Question 6 encourages renewable energy in Nevada

RENO, Nev (KOLO) Nevada sees more sunshine than just about any other state.

It makes sense that many people are harnessing that energy. And although it was a calm day Thursday, wind turbines generated plenty of power as well in Northern Nevada. Geothermal power is not uncommon. It too is known as a renewable energy source.

Question 6 on the Nevada Ballot asks:

"Shall Article 4 of the Nevada Constitution be amended to require, beginning in calendar year 2022, that all providers of electric utility services who sell electricity to retail customers for consumption in Nevada generate or acquire incrementally larger percentages of electricity from renewable energy resources so that by calendar year 2030 not less than 50 percent of the total amount of electricity sold by each provider to its retail customers in Nevada comes from renewable energy resources?"

“This is nothing new for Nevada. We've had a renewable portfolio standard. We did it five years before California did. We did it a decade before Oregon did. We did it nine years before Arizona did. So this will just continue a policy that we have had here. But, what it does is, it gets us back up to speed,” says Kyle Roerink, Yes on 6 communications director.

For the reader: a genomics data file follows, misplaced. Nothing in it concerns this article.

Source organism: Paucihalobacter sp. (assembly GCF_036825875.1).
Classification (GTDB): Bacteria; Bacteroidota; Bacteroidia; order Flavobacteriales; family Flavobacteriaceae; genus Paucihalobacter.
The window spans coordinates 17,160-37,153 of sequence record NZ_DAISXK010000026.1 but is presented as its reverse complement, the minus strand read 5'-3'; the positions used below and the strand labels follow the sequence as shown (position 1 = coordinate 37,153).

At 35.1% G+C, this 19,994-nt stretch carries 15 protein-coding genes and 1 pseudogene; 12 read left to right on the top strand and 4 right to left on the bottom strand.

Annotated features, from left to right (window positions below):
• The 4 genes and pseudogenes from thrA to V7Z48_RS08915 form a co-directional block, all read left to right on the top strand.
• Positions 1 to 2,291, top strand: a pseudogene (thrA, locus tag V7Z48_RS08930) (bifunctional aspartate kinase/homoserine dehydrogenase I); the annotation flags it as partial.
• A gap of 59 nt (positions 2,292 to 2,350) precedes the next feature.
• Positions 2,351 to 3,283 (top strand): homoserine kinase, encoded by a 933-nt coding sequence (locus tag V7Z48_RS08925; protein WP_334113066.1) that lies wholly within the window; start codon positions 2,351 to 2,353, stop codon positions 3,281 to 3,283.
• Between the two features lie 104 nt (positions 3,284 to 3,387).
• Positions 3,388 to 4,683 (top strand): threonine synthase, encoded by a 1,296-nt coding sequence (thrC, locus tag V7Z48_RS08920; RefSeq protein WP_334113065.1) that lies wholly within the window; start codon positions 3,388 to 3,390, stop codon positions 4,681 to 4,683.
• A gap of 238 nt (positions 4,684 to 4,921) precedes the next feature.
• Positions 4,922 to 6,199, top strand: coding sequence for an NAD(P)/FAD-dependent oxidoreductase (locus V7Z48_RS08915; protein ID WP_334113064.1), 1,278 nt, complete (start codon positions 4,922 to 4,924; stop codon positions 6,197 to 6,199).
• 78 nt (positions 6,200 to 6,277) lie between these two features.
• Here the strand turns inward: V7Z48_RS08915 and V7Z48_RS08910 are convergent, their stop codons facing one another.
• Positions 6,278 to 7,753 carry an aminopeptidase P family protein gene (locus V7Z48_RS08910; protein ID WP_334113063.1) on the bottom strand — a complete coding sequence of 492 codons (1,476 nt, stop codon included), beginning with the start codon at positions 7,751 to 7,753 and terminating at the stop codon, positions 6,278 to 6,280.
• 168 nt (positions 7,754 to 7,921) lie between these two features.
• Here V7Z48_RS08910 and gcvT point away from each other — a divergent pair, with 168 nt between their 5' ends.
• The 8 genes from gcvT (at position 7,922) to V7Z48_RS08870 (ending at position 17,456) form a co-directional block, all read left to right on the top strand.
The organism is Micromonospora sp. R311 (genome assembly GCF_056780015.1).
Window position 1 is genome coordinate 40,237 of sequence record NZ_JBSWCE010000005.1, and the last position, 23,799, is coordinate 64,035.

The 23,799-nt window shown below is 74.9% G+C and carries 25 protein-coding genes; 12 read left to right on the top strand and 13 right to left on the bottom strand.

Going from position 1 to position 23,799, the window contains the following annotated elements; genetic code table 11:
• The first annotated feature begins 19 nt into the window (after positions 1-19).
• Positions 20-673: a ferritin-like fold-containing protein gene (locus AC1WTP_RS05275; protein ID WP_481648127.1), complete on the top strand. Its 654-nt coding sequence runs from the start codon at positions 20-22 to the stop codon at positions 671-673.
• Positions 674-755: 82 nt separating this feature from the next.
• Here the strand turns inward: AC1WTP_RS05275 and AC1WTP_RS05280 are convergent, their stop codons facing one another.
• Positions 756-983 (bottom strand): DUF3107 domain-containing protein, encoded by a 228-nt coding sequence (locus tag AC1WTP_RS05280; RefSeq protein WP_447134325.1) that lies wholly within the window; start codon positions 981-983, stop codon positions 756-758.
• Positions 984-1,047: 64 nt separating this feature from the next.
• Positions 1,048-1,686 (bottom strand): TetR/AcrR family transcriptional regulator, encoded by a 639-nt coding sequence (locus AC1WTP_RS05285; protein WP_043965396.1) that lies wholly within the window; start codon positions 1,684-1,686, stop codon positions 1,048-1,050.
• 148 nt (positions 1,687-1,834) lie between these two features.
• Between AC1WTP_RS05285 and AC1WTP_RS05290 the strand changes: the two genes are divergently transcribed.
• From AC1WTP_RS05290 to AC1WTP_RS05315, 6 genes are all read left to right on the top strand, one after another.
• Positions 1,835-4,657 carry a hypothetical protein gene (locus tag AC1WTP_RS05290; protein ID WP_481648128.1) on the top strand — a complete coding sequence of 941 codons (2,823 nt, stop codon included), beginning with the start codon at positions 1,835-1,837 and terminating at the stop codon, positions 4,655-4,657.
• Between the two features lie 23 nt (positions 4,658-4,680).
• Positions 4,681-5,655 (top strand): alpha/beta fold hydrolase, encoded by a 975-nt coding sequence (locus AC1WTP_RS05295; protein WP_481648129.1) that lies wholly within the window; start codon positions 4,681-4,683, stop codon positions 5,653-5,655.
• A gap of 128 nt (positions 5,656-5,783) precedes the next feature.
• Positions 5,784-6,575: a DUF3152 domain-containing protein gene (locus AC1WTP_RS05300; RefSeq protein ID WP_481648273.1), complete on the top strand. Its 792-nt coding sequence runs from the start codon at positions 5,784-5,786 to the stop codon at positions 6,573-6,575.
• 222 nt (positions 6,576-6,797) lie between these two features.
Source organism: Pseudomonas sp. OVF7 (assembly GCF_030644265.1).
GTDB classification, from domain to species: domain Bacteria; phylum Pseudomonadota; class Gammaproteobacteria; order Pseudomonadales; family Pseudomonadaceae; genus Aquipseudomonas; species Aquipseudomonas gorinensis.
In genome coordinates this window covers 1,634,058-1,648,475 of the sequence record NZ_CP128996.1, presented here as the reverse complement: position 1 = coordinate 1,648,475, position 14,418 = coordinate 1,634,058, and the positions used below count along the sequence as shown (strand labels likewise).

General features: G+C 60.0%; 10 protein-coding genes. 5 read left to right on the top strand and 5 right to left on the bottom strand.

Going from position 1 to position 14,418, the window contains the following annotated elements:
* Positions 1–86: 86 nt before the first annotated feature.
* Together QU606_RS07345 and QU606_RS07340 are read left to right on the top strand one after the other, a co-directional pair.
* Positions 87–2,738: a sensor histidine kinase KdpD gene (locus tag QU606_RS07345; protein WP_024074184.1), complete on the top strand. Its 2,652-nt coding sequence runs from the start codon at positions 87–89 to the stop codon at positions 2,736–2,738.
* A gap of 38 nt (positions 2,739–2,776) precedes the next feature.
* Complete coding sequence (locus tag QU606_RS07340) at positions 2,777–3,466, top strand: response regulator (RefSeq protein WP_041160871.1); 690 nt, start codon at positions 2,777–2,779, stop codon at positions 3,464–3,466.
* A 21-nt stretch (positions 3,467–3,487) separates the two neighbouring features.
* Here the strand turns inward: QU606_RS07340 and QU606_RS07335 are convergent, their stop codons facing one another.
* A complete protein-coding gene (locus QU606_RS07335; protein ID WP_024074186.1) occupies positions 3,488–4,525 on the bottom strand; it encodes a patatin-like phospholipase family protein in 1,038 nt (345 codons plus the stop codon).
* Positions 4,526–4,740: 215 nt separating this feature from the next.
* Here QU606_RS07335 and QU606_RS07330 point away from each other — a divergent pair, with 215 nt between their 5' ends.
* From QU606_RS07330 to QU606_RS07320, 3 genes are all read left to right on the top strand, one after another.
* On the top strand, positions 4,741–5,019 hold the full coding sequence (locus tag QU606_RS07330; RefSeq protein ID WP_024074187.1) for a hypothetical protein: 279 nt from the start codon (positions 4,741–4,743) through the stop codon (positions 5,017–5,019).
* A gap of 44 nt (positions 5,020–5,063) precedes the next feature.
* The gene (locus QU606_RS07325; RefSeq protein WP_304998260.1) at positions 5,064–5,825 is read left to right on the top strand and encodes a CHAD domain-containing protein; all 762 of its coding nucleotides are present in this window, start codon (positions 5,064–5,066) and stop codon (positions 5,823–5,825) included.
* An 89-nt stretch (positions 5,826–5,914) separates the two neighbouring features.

Roerink says Nevada was a leader when it came to renewable energy.
But our state, he says, has fallen behind when it comes to pursuing all that renewable energy has to offer. The price, he says, is only going down, with fossil fuel prices on the rise.

The amendment, if passed, would require Nevada's legislature to come up with provisions to implement the law in slow increments with the mandate reaching its goal in 2030.

But those who oppose Question 6 say there is no way to guarantee these renewable energy sources will be cheaper in the future than fossil fuels. Once this amendment goes into effect, they say, consumers are stuck.

That could mean stuck paying higher prices by depending upon renewable energy to power their homes when other energy sources could be cheaper.

Many have asked what impact Question 3, if passed, will have on Question 6.

Roerink says whatever happens to Question 3, Question 6, if approved by voters twice, will still require whomever is providing energy to Nevadans—50% of that energy will have to come from renewable sources.

Billionaire Tom Steyer and his group NextGen America is funding the Question 6 Campaign.

If Question 6 passes, it will go to the voters again in 2020.

A second passage would mean the Nevada Constitution will be amended to require retail electric customers in Nevada to receive 50% of their energy from renewable sources within 10 years.